emphysema

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emphysema

(ĕmfĭsē`mə), pathological or physiological enlargement or overdistention of the air sacs of the lungs. A major cause of pulmonary insufficiency in chronic cigarette smokers, emphysema is a progressive disease that commonly occurs in conjunction with chronic bronchitis. It is found predominantly in people over age 45, but a genetically based early-onset form also exists. Symptoms are difficulty in breathing, cough with thick sticky sputum, and a bluish tinge of the skin. Progressive disease can result in disability, and in severe cases heart or respiratory failure and death.

Causes

Cigarette smoking is the cause of most cases of emphysema. Tobacco smoke damages the lungs' alveoli, the tiny air sacs through which inhaled oxygen is transferred to the bloodstream and carbon dioxide is passed back to the lungs to be exhaled. The lungs become less elastic and breathing becomes increasingly difficult. The genetic form of emphysema occurs earlier in life (worsened by, but not dependent upon cigarette smoking). It is caused by a rare genetic deficiency of the protein alpha1-antitrypsin. In the absence of antitrypsin, which normally functions to protect the lungs from damage, the walls of the alveoli are attacked by chemicals released in alveoli in response to tobacco smoke and air pollutants.

Treatment

Emphysematous lung damage is irreversible. Its progression can be slowed by giving up smoking. Treatment is aimed at increasing the functional capacity of the lungs and may include bronchodilators, administration of supplemental oxygen, or lung transplantation. Surgical removal of affected lung tissue (lung volume reduction surgery), aimed at allowing healthy areas of the lung room to function, is being studied for its effectiveness and safety. The genetic form is treated with supplemental antitrypsin administered by infusion or by a gene therapy technique that uses T cells (special immune cells that identify diseased or deformed cells) to deliver it to the desired cell sites.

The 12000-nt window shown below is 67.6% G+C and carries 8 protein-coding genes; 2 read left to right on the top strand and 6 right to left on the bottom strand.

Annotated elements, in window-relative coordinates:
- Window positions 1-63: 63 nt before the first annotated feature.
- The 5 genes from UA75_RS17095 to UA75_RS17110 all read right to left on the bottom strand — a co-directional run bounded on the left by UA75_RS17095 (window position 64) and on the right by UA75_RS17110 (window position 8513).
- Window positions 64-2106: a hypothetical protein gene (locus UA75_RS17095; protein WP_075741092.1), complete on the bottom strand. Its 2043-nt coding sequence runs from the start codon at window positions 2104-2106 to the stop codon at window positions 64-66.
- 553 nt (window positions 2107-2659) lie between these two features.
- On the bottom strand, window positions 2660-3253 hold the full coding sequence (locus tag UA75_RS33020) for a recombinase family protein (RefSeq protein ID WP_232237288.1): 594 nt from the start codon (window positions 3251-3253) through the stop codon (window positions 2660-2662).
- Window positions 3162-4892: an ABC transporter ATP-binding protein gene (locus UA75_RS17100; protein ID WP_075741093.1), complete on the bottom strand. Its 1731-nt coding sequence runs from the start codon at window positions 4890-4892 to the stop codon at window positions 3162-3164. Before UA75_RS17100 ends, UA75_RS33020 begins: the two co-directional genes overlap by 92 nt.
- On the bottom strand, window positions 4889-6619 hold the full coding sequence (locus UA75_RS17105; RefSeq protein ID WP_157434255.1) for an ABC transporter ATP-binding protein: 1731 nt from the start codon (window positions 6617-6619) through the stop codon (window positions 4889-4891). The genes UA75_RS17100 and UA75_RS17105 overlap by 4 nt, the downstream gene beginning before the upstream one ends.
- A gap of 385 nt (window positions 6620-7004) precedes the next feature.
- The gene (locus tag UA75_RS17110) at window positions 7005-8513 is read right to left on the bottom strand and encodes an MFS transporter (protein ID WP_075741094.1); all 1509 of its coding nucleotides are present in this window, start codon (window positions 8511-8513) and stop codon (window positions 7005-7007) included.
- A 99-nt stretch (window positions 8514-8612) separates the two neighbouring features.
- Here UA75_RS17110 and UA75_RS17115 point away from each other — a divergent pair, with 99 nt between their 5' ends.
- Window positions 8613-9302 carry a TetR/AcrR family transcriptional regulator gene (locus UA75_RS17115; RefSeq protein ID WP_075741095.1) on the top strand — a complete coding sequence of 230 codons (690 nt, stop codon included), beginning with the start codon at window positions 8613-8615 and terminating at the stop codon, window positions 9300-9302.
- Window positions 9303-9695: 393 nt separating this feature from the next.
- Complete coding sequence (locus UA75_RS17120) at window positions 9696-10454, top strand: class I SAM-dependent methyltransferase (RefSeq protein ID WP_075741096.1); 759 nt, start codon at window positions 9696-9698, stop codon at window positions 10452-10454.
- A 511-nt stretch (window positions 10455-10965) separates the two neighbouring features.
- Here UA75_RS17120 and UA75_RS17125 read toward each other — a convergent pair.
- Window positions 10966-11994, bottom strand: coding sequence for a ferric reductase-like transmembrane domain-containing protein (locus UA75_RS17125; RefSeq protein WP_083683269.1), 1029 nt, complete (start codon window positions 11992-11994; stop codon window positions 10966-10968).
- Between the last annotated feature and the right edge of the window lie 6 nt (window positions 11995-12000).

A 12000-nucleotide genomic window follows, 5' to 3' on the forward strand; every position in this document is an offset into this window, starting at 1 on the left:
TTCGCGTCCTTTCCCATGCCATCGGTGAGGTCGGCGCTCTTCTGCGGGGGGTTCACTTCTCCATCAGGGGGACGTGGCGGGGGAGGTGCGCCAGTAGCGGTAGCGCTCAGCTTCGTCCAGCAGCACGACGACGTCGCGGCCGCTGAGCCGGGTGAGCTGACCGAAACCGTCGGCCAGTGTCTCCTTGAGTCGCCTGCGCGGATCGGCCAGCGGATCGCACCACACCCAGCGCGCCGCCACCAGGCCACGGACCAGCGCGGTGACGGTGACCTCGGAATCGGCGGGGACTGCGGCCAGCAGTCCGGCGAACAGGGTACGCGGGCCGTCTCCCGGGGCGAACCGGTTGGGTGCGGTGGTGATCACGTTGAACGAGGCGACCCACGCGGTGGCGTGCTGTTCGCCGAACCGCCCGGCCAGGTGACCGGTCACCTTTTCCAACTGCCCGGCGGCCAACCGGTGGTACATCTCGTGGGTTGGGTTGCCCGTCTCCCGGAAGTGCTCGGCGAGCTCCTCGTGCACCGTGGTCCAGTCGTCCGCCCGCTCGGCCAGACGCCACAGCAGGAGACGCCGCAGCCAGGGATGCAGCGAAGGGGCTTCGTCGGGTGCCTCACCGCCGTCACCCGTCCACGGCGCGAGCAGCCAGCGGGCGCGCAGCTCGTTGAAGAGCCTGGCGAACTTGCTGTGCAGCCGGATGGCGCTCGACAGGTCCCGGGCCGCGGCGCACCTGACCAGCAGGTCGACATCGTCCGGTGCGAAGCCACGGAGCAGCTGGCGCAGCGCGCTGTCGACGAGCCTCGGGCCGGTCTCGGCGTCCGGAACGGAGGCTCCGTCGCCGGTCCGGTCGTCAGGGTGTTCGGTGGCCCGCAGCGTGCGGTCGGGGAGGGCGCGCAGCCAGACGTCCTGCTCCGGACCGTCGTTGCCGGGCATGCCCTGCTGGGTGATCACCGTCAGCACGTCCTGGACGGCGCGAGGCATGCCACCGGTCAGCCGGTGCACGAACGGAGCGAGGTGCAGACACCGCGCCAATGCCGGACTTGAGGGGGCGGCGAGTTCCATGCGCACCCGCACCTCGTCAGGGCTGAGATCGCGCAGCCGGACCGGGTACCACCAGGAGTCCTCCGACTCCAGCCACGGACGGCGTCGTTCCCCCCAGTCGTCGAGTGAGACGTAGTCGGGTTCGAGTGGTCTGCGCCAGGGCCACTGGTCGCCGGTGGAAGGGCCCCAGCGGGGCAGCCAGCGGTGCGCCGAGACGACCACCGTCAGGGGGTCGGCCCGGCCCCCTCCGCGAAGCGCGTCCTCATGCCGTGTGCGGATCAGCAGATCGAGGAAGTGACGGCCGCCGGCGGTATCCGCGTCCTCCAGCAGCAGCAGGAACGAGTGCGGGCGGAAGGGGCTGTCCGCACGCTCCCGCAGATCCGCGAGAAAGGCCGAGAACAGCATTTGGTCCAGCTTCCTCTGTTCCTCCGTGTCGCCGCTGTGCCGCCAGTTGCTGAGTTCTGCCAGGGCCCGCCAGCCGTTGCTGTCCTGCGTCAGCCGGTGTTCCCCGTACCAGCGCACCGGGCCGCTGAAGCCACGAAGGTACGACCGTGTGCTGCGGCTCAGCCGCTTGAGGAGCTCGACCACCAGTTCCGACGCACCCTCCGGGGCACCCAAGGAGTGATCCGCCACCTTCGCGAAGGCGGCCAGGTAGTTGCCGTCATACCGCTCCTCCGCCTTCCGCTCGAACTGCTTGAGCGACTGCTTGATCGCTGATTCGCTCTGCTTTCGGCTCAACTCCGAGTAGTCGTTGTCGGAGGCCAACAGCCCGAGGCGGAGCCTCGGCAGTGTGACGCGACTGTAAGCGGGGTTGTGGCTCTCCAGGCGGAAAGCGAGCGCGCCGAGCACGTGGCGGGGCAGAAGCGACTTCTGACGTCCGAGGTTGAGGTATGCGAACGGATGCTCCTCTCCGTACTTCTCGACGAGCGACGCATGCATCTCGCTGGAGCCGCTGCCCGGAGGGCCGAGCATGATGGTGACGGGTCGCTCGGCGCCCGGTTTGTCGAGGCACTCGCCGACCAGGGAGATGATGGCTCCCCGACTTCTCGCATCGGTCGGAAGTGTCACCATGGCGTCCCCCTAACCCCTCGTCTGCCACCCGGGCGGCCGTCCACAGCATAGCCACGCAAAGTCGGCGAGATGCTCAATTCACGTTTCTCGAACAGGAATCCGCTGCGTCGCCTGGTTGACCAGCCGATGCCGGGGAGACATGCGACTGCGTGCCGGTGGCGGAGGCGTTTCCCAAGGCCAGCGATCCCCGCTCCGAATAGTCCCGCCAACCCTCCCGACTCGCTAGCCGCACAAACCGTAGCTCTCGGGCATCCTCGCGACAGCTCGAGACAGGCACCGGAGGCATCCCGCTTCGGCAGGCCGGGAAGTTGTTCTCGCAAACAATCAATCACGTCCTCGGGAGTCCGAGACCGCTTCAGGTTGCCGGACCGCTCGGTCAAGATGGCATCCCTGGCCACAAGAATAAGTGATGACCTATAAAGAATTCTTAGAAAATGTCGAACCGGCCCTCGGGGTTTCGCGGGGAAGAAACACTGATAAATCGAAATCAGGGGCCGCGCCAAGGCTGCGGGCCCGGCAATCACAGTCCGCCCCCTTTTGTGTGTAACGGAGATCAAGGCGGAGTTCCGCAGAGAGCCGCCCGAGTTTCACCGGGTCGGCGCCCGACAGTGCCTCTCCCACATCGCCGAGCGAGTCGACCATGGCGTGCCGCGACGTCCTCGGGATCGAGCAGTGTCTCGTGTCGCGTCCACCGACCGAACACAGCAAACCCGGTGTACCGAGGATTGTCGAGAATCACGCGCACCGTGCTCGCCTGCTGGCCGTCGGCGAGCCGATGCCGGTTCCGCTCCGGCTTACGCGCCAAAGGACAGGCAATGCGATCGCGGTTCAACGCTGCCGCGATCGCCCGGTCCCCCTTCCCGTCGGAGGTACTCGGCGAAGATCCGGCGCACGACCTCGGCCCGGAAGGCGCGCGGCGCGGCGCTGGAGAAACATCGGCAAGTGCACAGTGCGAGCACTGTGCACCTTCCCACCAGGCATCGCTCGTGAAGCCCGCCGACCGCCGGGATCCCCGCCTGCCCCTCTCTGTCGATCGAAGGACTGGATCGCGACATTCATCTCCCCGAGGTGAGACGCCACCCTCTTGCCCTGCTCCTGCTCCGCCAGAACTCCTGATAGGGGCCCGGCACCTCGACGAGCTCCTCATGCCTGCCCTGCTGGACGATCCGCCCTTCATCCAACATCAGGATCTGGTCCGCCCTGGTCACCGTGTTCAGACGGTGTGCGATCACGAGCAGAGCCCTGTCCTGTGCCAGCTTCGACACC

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emphysema

[‚em·fə′sē·mə]
(medicine)
A pulmonary disorder characterized by overdistention and destruction of the air spaces in the lungs.
McGraw-Hill Dictionary of Scientific & Technical Terms, 6E, Copyright © 2003 by The McGraw-Hill Companies, Inc.

emphysema

Pathol
1. a condition in which the air sacs of the lungs are grossly enlarged, causing breathlessness and wheezing
2. the abnormal presence of air in a tissue or part
Collins Discovery Encyclopedia, 1st edition © HarperCollins Publishers 2005
References in periodicals archive ?
Bronchogenic cyst: an uncommon cause of congenital lobar emphysema. Respir Med 2008; 102:1663-6.
Surgical management of Infant with congenital lobar emphysema and concomitant heart disease.
Congenital lobar emphysema. Ann Surg 1971; 173:55-62.
Congenital Lobar Emphysema presenting at late childhood: A rare case report.
A case of congenital lobar emphysema in the middle lobe.
Bilateral congenital lobar emphysema: A rare cause of respiratory distress in infancy.
[The congenital lobar emphysema (Author's transl)].
Congenital lobar emphysema: a case with bronchial atresia and abnormal bronchial cartilages.
Congenital lobar emphysema. Indian J Anaesth 2009; 53: 482-5.
High frequency jet ventilation for resection of congenital lobar emphysema. Anaesth Analg 1987; 66: 684-6.

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